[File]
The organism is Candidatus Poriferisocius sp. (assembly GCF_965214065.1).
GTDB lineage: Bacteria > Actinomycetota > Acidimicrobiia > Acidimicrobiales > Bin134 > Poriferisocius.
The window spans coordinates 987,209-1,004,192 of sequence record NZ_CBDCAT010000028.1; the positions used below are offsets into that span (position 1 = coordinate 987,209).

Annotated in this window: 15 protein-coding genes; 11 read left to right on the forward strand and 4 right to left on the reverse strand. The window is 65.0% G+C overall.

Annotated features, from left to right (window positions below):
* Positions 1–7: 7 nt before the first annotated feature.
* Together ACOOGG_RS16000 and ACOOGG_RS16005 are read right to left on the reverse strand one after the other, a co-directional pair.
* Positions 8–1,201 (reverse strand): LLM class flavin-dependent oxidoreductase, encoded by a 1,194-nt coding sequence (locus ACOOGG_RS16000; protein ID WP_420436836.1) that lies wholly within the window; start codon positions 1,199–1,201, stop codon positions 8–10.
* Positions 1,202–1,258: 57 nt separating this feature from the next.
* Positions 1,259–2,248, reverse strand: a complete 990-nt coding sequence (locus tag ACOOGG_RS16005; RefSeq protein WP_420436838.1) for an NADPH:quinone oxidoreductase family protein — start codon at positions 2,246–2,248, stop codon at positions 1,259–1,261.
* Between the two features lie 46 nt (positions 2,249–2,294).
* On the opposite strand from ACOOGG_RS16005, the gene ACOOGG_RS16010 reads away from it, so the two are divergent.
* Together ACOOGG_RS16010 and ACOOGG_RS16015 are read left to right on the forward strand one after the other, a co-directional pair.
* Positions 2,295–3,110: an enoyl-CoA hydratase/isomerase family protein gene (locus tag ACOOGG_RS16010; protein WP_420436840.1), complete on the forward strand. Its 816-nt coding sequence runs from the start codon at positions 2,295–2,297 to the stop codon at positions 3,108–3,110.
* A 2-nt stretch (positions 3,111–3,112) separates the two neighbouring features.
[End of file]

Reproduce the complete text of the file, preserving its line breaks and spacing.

The organism is Candidatus Poriferisocius sp. (assembly GCF_965214065.1).
GTDB lineage: Bacteria > Actinomycetota > Acidimicrobiia > Acidimicrobiales > Bin134 > Poriferisocius.
The window spans coordinates 987,209-1,004,192 of sequence record NZ_CBDCAT010000028.1; the positions used below are offsets into that span (position 1 = coordinate 987,209).

Annotated in this window: 15 protein-coding genes; 11 read left to right on the forward strand and 4 right to left on the reverse strand. The window is 65.0% G+C overall.

Annotated features, from left to right (window positions below):
* Positions 1–7: 7 nt before the first annotated feature.
* Together ACOOGG_RS16000 and ACOOGG_RS16005 are read right to left on the reverse strand one after the other, a co-directional pair.
* Positions 8–1,201 (reverse strand): LLM class flavin-dependent oxidoreductase, encoded by a 1,194-nt coding sequence (locus ACOOGG_RS16000; protein ID WP_420436836.1) that lies wholly within the window; start codon positions 1,199–1,201, stop codon positions 8–10.
* Positions 1,202–1,258: 57 nt separating this feature from the next.
* Positions 1,259–2,248, reverse strand: a complete 990-nt coding sequence (locus tag ACOOGG_RS16005; RefSeq protein WP_420436838.1) for an NADPH:quinone oxidoreductase family protein — start codon at positions 2,246–2,248, stop codon at positions 1,259–1,261.
* Between the two features lie 46 nt (positions 2,249–2,294).
* On the opposite strand from ACOOGG_RS16005, the gene ACOOGG_RS16010 reads away from it, so the two are divergent.
* Together ACOOGG_RS16010 and ACOOGG_RS16015 are read left to right on the forward strand one after the other, a co-directional pair.
* Positions 2,295–3,110: an enoyl-CoA hydratase/isomerase family protein gene (locus tag ACOOGG_RS16010; protein WP_420436840.1), complete on the forward strand. Its 816-nt coding sequence runs from the start codon at positions 2,295–2,297 to the stop codon at positions 3,108–3,110.
* A 2-nt stretch (positions 3,111–3,112) separates the two neighbouring features.